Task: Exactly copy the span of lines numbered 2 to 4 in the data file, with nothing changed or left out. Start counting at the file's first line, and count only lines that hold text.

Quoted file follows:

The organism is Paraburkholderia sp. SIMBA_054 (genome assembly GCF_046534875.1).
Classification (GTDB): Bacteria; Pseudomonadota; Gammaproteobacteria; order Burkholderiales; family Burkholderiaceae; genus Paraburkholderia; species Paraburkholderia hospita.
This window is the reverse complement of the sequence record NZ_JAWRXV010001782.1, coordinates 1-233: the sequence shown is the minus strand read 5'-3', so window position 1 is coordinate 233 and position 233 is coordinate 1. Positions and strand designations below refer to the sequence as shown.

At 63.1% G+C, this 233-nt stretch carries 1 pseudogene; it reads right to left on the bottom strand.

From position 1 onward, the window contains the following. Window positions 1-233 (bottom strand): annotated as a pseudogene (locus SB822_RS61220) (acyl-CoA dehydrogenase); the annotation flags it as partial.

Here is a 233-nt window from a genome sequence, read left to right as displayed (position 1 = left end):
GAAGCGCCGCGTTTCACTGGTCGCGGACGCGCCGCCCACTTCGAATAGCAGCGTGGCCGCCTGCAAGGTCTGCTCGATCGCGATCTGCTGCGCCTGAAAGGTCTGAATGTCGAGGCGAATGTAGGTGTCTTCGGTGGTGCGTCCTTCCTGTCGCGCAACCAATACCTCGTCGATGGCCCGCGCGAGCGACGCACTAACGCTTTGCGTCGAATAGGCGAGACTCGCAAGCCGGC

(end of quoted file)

Classification (GTDB): Bacteria; Pseudomonadota; Gammaproteobacteria; order Burkholderiales; family Burkholderiaceae; genus Paraburkholderia; species Paraburkholderia hospita.
This window is the reverse complement of the sequence record NZ_JAWRXV010001782.1, coordinates 1-233: the sequence shown is the minus strand read 5'-3', so window position 1 is coordinate 233 and position 233 is coordinate 1. Positions and strand designations below refer to the sequence as shown.

At 63.1% G+C, this 233-nt stretch carries 1 pseudogene; it reads right to left on the bottom strand.